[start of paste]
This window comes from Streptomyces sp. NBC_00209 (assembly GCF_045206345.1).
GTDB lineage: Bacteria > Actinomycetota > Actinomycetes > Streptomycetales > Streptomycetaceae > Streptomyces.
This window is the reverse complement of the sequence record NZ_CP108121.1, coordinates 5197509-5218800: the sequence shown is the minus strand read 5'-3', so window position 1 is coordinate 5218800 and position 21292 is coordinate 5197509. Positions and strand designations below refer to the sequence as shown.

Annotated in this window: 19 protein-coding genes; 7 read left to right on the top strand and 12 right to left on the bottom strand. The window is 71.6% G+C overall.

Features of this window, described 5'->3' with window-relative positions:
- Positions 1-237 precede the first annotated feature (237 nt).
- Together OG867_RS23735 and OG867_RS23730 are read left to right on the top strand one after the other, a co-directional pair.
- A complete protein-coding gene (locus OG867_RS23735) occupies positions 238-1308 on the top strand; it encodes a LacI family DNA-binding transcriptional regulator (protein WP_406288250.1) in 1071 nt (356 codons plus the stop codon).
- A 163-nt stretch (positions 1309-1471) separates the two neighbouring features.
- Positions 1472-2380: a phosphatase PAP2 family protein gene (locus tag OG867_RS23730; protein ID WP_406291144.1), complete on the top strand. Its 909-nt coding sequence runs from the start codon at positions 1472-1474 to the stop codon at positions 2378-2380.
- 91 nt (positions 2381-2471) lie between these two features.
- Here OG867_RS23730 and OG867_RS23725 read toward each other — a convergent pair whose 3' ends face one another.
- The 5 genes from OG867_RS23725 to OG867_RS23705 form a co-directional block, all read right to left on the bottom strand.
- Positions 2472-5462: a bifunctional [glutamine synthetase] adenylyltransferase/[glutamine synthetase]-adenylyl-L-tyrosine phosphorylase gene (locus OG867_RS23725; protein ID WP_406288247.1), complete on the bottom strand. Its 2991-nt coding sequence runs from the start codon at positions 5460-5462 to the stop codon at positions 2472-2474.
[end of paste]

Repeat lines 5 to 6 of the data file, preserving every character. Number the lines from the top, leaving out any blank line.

Features of this window, described 5'->3' with window-relative positions:
- Positions 1-237 precede the first annotated feature (237 nt).